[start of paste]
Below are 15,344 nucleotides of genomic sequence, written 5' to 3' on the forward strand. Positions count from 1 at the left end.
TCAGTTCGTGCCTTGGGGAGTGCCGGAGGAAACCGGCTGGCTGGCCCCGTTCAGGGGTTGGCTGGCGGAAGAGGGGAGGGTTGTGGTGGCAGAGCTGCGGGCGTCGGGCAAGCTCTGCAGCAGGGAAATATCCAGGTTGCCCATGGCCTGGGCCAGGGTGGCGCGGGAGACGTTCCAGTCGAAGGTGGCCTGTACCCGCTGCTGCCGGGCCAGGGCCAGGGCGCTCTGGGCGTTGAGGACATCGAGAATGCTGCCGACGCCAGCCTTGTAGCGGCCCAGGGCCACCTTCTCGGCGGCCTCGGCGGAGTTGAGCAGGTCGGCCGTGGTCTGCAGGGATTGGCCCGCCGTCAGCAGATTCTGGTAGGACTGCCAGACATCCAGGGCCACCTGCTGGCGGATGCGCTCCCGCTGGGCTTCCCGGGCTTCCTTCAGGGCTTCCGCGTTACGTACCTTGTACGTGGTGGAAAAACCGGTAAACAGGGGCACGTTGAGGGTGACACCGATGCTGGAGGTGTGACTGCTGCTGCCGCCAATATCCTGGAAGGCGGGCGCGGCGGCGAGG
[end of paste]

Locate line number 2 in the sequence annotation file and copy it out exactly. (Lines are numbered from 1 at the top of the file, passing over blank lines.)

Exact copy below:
TCAGTTCGTGCCTTGGGGAGTGCCGGAGGAAACCGGCTGGCTGGCCCCGTTCAGGGGTTGGCTGGCGGAAGAGGGGAGGGTTGTGGTGGCAGAGCTGCGGGCGTCGGGCAAGCTCTGCAGCAGGGAAATATCCAGGTTGCCCATGGCCTGGGCCAGGGTGGCGCGGGAGACGTTCCAGTCGAAGGTGGCCTGTACCCGCTGCTGCCGGGCCAGGGCCAGGGCGCTCTGGGCGTTGAGGACATCGAGAATGCTGCCGACGCCAGCCTTGTAGCGGCCCAGGGCCACCTTCTCGGCGGCCTCGGCGGAGTTGAGCAGGTCGGCCGTGGTCTGCAGGGATTGGCCCGCCGTCAGCAGATTCTGGTAGGACTGCCAGACATCCAGGGCCACCTGCTGGCGGATGCGCTCCCGCTGGGCTTCCCGGGCTTCCTTCAGGGCTTCCGCGTTACGTACCTTGTACGTGGTGGAAAAACCGGTAAACAGGGGCACGTTGAGGGTGACACCGATGCTGGAGGTGTGACTGCTGCTGCCGCCAATATCCTGGAAGGCGGGCGCGGCGGCGAGG